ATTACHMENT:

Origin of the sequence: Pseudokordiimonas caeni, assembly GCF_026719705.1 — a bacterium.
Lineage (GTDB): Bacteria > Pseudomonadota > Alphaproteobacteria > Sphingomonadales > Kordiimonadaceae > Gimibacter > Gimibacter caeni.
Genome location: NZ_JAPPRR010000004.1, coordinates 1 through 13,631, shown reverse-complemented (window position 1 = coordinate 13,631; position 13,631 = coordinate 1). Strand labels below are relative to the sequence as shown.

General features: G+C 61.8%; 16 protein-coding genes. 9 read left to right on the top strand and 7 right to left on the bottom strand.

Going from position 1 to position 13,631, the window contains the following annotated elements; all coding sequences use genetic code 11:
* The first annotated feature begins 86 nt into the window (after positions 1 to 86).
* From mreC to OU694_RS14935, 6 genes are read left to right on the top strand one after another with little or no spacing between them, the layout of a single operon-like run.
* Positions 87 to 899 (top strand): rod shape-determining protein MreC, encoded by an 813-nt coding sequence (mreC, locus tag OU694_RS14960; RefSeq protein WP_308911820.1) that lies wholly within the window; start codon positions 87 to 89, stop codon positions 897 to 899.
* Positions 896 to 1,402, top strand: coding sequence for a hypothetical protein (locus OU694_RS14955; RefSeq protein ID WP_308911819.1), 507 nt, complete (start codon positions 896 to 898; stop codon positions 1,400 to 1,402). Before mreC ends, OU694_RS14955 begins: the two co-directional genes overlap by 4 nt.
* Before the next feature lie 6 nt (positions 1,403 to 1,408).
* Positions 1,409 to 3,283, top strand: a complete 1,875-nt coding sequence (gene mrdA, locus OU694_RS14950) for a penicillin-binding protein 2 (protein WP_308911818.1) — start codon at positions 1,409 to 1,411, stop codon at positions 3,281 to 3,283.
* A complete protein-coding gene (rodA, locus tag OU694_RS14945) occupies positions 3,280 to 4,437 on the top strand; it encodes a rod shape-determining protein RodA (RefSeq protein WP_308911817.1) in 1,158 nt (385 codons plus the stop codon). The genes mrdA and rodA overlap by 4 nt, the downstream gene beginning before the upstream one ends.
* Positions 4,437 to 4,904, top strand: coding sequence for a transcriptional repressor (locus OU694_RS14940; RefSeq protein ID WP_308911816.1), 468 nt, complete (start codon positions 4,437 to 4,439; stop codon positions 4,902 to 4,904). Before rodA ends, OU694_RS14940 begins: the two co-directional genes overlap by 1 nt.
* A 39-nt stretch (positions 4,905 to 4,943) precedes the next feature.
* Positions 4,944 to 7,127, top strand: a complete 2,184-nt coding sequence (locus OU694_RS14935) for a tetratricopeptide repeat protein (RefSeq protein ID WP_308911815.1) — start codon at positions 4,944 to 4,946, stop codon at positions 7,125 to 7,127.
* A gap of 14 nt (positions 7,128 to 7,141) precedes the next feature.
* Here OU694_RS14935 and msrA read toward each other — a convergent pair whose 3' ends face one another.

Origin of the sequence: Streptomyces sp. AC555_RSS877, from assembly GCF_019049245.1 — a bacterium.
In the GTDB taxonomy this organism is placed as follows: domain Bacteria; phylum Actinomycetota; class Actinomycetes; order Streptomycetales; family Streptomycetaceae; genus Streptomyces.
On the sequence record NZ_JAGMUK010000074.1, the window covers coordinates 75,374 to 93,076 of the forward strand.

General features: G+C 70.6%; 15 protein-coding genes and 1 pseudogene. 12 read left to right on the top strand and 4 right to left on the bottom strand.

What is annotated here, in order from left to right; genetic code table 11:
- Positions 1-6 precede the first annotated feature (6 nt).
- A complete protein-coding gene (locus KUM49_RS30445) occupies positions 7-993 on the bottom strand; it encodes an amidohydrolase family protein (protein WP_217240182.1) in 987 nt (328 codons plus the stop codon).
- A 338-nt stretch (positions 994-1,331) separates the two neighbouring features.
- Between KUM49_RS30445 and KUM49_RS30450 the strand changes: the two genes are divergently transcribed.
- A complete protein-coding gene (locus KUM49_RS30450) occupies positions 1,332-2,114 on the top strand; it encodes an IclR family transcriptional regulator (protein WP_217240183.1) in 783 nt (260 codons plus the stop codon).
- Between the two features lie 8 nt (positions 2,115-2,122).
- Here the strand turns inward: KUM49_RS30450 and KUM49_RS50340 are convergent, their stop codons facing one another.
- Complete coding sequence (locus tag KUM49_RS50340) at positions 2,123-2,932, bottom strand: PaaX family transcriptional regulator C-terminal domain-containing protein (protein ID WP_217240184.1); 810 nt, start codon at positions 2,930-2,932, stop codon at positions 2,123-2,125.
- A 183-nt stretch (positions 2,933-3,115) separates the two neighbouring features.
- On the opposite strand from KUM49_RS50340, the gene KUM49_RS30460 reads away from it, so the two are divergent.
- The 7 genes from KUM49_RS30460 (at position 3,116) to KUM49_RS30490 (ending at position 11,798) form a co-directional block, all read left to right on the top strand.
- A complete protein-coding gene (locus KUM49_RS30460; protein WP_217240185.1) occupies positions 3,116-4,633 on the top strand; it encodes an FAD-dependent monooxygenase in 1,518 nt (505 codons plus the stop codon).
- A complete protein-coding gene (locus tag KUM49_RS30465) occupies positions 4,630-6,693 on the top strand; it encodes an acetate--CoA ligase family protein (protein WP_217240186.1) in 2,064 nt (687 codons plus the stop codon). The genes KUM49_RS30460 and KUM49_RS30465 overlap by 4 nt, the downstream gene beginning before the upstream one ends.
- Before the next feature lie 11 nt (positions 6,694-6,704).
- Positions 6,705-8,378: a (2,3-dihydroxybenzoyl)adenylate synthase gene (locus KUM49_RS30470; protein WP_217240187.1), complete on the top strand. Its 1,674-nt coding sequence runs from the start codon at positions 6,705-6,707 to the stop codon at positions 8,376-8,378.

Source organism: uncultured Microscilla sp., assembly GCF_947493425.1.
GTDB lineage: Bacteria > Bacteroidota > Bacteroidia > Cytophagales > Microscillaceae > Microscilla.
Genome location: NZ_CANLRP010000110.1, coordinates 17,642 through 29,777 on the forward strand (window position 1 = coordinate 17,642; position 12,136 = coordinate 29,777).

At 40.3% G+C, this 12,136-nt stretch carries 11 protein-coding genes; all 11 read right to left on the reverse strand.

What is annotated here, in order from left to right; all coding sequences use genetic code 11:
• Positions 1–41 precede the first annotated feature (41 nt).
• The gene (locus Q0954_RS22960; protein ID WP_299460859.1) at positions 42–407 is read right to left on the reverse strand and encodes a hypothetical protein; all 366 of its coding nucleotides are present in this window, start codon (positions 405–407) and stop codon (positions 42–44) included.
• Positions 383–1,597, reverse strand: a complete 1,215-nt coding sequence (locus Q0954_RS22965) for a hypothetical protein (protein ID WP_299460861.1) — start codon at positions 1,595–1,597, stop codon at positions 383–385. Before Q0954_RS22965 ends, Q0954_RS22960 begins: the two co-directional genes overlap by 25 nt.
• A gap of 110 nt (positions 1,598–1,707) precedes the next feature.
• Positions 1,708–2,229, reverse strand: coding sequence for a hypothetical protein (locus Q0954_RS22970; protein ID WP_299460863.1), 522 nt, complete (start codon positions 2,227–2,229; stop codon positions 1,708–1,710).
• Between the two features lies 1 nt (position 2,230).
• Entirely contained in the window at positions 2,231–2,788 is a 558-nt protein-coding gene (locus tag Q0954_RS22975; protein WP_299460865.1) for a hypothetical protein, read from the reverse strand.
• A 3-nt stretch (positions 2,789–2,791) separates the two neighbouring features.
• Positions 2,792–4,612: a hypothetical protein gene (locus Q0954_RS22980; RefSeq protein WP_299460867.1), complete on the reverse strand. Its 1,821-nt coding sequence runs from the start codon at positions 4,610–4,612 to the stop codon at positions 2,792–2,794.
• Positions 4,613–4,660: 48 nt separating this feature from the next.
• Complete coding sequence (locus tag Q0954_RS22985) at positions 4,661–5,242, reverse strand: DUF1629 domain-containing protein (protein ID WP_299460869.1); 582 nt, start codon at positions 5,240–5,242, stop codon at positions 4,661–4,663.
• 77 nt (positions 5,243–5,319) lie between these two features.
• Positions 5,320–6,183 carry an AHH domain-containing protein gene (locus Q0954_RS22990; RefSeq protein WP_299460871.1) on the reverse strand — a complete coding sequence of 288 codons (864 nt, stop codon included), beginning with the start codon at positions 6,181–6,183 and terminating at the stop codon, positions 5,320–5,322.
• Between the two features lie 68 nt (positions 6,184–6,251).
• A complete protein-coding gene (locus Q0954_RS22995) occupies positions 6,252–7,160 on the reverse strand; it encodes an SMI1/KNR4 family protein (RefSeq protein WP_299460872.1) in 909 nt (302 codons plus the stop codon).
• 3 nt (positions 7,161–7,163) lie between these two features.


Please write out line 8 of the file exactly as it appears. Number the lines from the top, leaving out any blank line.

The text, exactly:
* Positions 87 to 899 (top strand): rod shape-determining protein MreC, encoded by an 813-nt coding sequence (mreC, locus tag OU694_RS14960; RefSeq protein WP_308911820.1) that lies wholly within the window; start codon positions 87 to 89, stop codon positions 897 to 899.